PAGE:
Berkeley then sailed to America, and spent some years living in Rhode Island, but saw his plans for the Bermuda project gradually evaporate. He returned to Ireland, and between 1734 and 1751 lived with his family near Midleton, Co Cork. As Bishop of Cloyne, he was active in local affairs, particularly in the promotion of religious observance, arts and industry. He encouraged linen manufacturing, papermaking, print-making and painting, and wrote on a range of topics including medicinal cures and economics. His book, The Querist, helped galvanize debate as to whether Ireland should seek independence from Britain. Amongst the queries relating to economics was one that considered the setting up of an art school: ‘Whether when a room was once prepared, and models in plaster of Paris, the annual expense of such an academy, need stand the public in above £200 a year?’9 Berkeley collected works of art, and encouraged his neighbours, such as the Earls of Shannon and Inchiquin, to do the same. In his 1750 account of Cork, Charles Smith recalls the paintings at Cloyne, including a Rubens’ Magdalen, as well as portrait ‘heads’ by Van Dyke and Kneller… ‘besides several good paintings performed in the house; an example so happy it has diffused itself into the adjacent gentlemen’s houses’. There were strawberries and raspberries in the gardens, and hedges of myrtle, six foot tall, planted by Berkeley himself, each having ‘a large ball of tar put to their roots’.10 A musician, Peter Pasquilino, was part of the Berkeley household, and taught the children to play the violoncello. Smith praised the Bishop’s views on the value of the arts: ‘The great usefulness of Design, in the manufacturers of stuffs, silks, diapers, damasks, tapestry, embroidery, earthen ware, sculpture, architecture, cabinet work, and an infinite number of such arts, is sufficiently evident.’11

Berkeley’s son William was an aspiring artist, as was his wife Anne, the daughter of John Forster, Attorney-General of Ireland. Paintings by Dutch and Italian artists were borrowed from Berkeley’s friend Thomas Prior, and copied at Cloyne by William and Anne. ‘My two younger children are beginning to employ themselves in the same way. In short, here are two or three families in Imokilly bent upon painting; and I wish it was more general among ladies and idle people as a thing that may divert the spleen, improve the manufactures and increase the wealth of the nation.’12 In February 1749, a box of paintings sent by Prior was delivered to Cloyne. Berkeley was delighted with the contents: ‘The two men’s heads with ruffs are well done; the third is a copy, and ill-coloured: they are all Flemish: so is the woman, which is also very well painted . . The two Dutch pictures, containing animals, are well done as to the animals: but the human figures and sky are ill done. The two pictures of ruins are very well done, and are Italian. My son William had already copied two other pictures of the same kind, and by the same hand. He and his sister are both employed in copying pictures at present.’13 However in 1751, William died unexpectedly, causing his father much grief. Berkeley then moved to Oxford, where he died after just one year. The Bishop was always practical in outlook, and indeed his philosophy was founded on a suspicion of words and language. He made the best of his time at Cloyne, although he wrote to Lady Burlington of being ‘haunted with a taste for good company and fine arts that I got at Burlington House, the worst preparative in the world for a retreat to Cloyne’.14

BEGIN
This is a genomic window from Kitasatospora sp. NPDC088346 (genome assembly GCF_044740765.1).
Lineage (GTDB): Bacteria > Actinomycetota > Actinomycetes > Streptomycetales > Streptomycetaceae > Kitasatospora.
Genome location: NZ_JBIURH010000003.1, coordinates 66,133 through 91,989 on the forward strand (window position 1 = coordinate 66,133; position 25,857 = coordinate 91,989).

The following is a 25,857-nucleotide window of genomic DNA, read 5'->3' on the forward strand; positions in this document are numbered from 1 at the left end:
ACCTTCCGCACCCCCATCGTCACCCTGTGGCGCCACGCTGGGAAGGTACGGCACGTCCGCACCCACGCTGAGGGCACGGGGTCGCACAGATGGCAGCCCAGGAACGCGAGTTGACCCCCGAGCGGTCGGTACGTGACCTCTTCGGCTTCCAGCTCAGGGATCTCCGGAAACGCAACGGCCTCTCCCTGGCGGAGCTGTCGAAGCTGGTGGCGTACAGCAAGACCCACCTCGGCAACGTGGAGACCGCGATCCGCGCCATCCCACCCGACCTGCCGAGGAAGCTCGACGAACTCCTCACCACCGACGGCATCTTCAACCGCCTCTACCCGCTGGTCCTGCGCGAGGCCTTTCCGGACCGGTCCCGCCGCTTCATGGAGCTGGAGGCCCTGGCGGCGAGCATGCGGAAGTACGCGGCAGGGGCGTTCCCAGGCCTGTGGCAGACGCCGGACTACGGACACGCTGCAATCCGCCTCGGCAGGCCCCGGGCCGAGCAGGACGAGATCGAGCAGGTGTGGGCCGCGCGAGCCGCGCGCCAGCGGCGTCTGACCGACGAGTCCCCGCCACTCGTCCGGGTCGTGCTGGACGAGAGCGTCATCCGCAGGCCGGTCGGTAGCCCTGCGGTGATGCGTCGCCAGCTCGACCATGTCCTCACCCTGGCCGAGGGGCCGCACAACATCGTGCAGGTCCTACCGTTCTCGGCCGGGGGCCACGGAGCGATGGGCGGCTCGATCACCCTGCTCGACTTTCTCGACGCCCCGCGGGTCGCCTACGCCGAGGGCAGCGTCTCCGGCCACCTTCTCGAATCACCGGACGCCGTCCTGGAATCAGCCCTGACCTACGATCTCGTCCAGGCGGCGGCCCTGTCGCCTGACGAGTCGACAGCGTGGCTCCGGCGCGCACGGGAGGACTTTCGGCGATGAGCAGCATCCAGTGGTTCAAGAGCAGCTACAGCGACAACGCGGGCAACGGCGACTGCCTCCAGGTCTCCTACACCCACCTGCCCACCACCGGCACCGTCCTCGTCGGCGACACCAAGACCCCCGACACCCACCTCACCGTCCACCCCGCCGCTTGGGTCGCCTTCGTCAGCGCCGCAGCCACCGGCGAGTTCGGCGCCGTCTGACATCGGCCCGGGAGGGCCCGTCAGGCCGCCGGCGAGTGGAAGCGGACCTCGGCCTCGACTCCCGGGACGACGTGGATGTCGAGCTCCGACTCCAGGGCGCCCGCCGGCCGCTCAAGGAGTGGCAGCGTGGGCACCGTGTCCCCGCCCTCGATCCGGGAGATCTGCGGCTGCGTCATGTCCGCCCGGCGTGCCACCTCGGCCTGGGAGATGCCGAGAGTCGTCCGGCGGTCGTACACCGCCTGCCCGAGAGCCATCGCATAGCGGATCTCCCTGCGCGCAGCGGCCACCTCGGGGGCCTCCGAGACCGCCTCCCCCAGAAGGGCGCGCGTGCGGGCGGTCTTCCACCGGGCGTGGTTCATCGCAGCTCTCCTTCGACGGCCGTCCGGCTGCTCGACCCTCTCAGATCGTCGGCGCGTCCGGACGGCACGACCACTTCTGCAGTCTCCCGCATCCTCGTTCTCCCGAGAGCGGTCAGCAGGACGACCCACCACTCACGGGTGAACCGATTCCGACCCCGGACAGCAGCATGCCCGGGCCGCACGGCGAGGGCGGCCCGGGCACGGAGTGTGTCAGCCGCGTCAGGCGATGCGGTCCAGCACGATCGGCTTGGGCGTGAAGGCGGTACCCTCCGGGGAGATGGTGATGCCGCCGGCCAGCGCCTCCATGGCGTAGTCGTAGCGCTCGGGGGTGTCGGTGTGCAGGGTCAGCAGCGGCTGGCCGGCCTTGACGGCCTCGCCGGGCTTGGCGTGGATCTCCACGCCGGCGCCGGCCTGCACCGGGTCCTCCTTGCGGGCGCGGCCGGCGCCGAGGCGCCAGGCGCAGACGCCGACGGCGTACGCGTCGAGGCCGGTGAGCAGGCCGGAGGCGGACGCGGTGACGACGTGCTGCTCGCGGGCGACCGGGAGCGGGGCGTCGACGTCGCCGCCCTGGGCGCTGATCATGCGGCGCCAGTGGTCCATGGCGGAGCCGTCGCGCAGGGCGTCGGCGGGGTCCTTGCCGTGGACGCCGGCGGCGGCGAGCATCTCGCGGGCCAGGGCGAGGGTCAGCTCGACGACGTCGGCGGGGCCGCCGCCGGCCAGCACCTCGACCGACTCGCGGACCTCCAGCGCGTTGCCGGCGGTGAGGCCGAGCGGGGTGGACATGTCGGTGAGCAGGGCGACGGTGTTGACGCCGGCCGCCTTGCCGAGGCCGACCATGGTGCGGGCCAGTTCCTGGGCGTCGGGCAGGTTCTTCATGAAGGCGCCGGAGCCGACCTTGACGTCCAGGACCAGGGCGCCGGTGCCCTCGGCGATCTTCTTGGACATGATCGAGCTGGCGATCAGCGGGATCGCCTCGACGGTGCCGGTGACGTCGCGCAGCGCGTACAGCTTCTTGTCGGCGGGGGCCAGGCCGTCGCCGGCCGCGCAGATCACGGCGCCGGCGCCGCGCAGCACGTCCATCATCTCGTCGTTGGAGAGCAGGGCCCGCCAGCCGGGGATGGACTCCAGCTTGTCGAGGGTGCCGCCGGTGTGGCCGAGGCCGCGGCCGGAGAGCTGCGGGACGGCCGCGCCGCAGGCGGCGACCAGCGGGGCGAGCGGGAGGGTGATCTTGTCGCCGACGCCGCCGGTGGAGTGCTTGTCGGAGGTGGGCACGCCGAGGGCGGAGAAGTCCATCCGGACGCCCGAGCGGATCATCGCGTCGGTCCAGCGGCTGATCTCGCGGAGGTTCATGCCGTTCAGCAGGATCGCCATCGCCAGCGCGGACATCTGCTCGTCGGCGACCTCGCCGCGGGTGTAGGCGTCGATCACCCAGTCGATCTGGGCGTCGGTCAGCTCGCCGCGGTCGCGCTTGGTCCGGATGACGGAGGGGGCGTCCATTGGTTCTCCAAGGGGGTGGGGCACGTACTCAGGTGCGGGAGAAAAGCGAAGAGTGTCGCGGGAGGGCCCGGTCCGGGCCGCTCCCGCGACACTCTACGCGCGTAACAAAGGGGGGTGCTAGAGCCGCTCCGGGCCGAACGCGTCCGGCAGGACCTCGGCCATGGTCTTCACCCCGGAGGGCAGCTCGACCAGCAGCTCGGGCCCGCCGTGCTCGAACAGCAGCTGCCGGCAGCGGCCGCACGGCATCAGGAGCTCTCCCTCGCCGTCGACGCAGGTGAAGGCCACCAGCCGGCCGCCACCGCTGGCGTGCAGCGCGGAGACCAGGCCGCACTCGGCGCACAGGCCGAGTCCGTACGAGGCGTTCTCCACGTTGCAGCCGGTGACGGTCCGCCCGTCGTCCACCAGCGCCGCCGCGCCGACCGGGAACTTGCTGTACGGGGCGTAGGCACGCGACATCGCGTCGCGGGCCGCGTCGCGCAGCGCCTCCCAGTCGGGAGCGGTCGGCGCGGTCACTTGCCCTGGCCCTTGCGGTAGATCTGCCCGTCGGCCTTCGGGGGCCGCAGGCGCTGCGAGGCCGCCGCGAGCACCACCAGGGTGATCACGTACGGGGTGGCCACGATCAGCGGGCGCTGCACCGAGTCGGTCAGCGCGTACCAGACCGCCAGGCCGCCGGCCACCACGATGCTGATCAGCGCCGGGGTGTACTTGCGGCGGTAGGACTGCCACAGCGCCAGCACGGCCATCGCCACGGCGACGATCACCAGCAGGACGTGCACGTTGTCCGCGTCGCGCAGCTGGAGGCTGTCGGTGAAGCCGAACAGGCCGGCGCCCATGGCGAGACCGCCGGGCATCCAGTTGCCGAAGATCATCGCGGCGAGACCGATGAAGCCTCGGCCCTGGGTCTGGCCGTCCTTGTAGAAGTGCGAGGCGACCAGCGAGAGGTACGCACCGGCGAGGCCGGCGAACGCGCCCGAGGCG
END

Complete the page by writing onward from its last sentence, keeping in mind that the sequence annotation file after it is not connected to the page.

What became of the art collection assembled at Cloyne is not known. In 1796 Berkeley’s library was dispersed at auction and presumably any artworks were sold around the same time. The Sotheby’s catalogue for the library sale, reprinted in David Berman’s 1989 George Berkeley: Eighteenth Century Responses, lists hundreds of books, among them Roger de Piles Art of Painting, Pittura Antica nelle Terme di Tito, Imagini Depinte da Rafaelle d’Urbino and Da Vinci della Pittura. Another book that gives an insight into the Bishop’s knowledge of art was Vasari’s le Vite Pittori, Scultori et Architetti, printed in Bologna in 1647. What does survive of Berkeley’s time, in Ireland, London and America, is a series of portraits, several by Smibert, including examples in the National Gallery of Ireland, Trinity College (Fig 2) and Yale University (Fig 3). However, of the other works of art that formed part of Berkeley’s collection at Cloyne, no record has yet emerged.

Peter Murray is co-editor of Art and Architecture of Ireland, Vol V: The Twentieth Century, Yale/Royal Irish Academy (2014).

1 Berkeley ‘Italian Journals’ (1717) Works, pp515/517.
2 As note 1 p. 521.
3 As note 1 p. 524.
4 John Ingamells, A Dictionary of British and Irish Travellers in Italy 1701-1800 (Yale University Press, 1997) p. 160.
5 Benjamin Rand, The Correspondence of George Berkeley, afterward Bishop of Cloyne, and Sir John Percival, afterwards Earl of Egmont, Cambridge 1914, p. 57
6 As note 5 p. 172
7 Berkeley to Thomas Prior, 1 December 1726, quoted in Alexander Campbell Fraser Life and Letters of George Berkeley DD, Formerly Bishop of Cloyne, Vol. IV (MacMillan 1901) p140
8 Berkeley to Thomas Prior, 27 Feb. 1727, quoted in Works, pp. 141-2
9 George Berkeley, The Querist, 2 parts, Dublin 1725, Part I, p. 15, q. 71
10 Robert Day et al (ed.), Charles Smith, The Ancient and Present State of the County and City of Cork, (Cork 1893), p. 110
11 Charles Smith, The Antient and Present State of the County and City of Cork, 2 vols, Dublin 1750, vol. I, p. 147
12 Berkeley to Prior, 3 July 1746, in Works, Vol. IV, p. 309
13 As note 12, Berkeley to Prior 2 Feb 1749, p. 319.
14 Edward Chaney, The Evolution of the Grand Tour (London 1998), p.322.